dd-values.yaml

datadog:
  apiKey: <DATADOG_API_KEY>

If you prefer to include your API key in a Kubernetes Secret managed outside the Datadog Helm chart, you can deploy your Secret separately, then refer to its metadata.name within your values file:

dd-values.yaml

datadog:
  apiKeyExistingSecret: <NAME_OF_YOUR_SECRET>

Disable automatic sidecar injection for Datadog Agent pods

You’ll also want to prevent Istio from automatically injecting Envoy sidecars into your Datadog Agent pods and interfering with data collection. You should disable automatic sidecar injection for both the Cluster Agent and node-based Agents by adding the following to your Helm values file:

dd-values.yaml

agents:
  podAnnotations:
    sidecar.istio.io/inject: "false"

clusterAgent:
  podAnnotations:
    sidecar.istio.io/inject: "false"

After installing the Datadog Helm chart, run the following kubectl command to verify that your Cluster Agent and node-based Agent pods are running. There should be one pod named datadog-agent-<STRING> running per node, and a single instance of datadog-cluster-agent-<STRING>.

$ kubectl -n <DATADOG_NAMESPACE> get pods
NAME                                    READY   STATUS    RESTARTS   AGE
datadog-agent-bqtdt                     1/1     Running   0          4d22h
datadog-agent-gb5fs                     1/1     Running   0          4d22h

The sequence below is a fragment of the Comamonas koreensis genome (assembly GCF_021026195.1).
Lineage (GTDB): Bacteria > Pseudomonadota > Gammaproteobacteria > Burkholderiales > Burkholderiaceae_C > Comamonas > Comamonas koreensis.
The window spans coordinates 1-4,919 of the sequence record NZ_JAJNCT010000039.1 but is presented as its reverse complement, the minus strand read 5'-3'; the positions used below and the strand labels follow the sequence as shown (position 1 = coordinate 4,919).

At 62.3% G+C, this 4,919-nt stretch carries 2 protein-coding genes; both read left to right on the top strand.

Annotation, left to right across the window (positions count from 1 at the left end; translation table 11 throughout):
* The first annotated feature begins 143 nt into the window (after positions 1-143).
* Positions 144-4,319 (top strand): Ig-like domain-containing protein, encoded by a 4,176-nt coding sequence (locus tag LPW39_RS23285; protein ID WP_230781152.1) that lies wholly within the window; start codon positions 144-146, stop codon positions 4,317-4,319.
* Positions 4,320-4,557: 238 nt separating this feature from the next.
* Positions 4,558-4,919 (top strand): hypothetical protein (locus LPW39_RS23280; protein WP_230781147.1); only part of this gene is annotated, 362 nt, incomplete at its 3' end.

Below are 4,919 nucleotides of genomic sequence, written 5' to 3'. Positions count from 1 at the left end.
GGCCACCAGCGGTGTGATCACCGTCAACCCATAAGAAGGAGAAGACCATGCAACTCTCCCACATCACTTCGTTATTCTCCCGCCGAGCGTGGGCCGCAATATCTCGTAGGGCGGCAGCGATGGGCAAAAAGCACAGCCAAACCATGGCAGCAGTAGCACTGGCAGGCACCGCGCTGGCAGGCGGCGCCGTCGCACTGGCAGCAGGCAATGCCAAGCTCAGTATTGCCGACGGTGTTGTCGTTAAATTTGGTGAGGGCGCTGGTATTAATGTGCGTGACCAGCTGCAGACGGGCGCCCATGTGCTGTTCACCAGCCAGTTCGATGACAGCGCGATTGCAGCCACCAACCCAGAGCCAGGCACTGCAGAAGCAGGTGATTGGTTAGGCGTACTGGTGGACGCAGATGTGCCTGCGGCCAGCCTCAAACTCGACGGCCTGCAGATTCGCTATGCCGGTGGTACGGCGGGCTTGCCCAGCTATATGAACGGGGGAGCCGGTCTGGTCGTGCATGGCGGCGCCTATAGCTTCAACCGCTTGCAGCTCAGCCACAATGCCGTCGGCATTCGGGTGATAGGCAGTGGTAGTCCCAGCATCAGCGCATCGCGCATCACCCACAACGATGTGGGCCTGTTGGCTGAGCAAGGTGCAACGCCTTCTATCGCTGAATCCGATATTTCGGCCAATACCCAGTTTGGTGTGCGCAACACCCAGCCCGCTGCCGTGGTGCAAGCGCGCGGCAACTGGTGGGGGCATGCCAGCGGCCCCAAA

datadog-agent-lttmq                     1/1     Running   0          4d22h
datadog-agent-vnkqx                     1/1     Running   0          4d22h
datadog-cluster-agent-9b5b56d6d-jwg2l   1/1     Running   0          5d22h

Once you’ve deployed the Cluster Agent and node-based Agents, Datadog will start to report host– and platform-level metrics from your Kubernetes cluster.

kube-metrics.png

Before you can get metrics from Pilot, Galley, Mixer, Citadel, and services within your mesh, you’ll need to set up Datadog’s Istio integration.

Set up the Istio integration

The Datadog Agent’s Istio integration automatically queries Istio’s Prometheus metrics endpoints, enriches all of the data with tags, and forwards it to the Datadog platform. The Datadog Cluster Agent uses a feature called endpoint checks to detect Istio’s Kubernetes services, identify the pods that back them, and send configurations to the Agents on the nodes running those pods. Each node-based Agent then uses these configurations to query the Istio pods running on the local node for data.

If you horizontally scale an Istio component, there is a risk that requests to that component’s Kubernetes service will load balance randomly across the component’s pods. Endpoint checks enable the Datadog Agent to bypass Istio’s Kubernetes services and query the backing pods directly, avoiding the risk of load balancing queries.

mesh-tag-dash.png